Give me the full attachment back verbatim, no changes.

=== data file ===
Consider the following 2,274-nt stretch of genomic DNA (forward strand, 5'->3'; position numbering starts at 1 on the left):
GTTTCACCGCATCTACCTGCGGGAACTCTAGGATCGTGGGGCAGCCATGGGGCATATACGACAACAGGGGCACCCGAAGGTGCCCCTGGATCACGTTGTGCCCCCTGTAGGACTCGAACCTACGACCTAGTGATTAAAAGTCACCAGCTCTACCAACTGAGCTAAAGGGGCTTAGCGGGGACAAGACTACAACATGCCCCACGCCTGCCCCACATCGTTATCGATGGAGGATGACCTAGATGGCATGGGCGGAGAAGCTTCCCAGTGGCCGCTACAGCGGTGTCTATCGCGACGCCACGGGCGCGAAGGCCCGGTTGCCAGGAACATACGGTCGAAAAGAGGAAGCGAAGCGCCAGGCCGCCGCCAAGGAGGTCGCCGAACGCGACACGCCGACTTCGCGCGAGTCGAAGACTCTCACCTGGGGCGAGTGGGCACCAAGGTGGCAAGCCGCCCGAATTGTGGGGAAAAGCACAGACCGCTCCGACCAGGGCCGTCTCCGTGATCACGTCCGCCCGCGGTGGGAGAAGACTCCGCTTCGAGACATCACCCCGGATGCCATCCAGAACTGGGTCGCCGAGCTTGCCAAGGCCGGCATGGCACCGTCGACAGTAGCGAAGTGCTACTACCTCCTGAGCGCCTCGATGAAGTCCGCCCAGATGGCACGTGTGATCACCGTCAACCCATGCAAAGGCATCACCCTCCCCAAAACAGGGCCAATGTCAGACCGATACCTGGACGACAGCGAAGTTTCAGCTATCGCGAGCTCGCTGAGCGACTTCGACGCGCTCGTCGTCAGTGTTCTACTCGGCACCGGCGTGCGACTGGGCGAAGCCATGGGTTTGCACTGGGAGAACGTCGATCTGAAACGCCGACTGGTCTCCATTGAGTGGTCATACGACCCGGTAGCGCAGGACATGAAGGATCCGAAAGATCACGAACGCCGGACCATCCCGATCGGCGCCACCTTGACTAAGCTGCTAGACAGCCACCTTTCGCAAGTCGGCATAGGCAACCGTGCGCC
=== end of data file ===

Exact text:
Consider the following 2,274-nt stretch of genomic DNA (forward strand, 5'->3'; position numbering starts at 1 on the left):
GTTTCACCGCATCTACCTGCGGGAACTCTAGGATCGTGGGGCAGCCATGGGGCATATACGACAACAGGGGCACCCGAAGGTGCCCCTGGATCACGTTGTGCCCCCTGTAGGACTCGAACCTACGACCTAGTGATTAAAAGTCACCAGCTCTACCAACTGAGCTAAAGGGGCTTAGCGGGGACAAGACTACAACATGCCCCACGCCTGCCCCACATCGTTATCGATGGAGGATGACCTAGATGGCATGGGCGGAGAAGCTTCCCAGTGGCCGCTACAGCGGTGTCTATCGCGACGCCACGGGCGCGAAGGCCCGGTTGCCAGGAACATACGGTCGAAAAGAGGAAGCGAAGCGCCAGGCCGCCGCCAAGGAGGTCGCCGAACGCGACACGCCGACTTCGCGCGAGTCGAAGACTCTCACCTGGGGCGAGTGGGCACCAAGGTGGCAAGCCGCCCGAATTGTGGGGAAAAGCACAGACCGCTCCGACCAGGGCCGTCTCCGTGATCACGTCCGCCCGCGGTGGGAGAAGACTCCGCTTCGAGACATCACCCCGGATGCCATCCAGAACTGGGTCGCCGAGCTTGCCAAGGCCGGCATGGCACCGTCGACAGTAGCGAAGTGCTACTACCTCCTGAGCGCCTCGATGAAGTCCGCCCAGATGGCACGTGTGATCACCGTCAACCCATGCAAAGGCATCACCCTCCCCAAAACAGGGCCAATGTCAGACCGATACCTGGACGACAGCGAAGTTTCAGCTATCGCGAGCTCGCTGAGCGACTTCGACGCGCTCGTCGTCAGTGTTCTACTCGGCACCGGCGTGCGACTGGGCGAAGCCATGGGTTTGCACTGGGAGAACGTCGATCTGAAACGCCGACTGGTCTCCATTGAGTGGTCATACGACCCGGTAGCGCAGGACATGAAGGATCCGAAAGATCACGAACGCCGGACCATCCCGATCGGCGCCACCTTGACTAAGCTGCTAGACAGCCACCTTTCGCAAGTCGGCATAGGCAACCGTGCGCC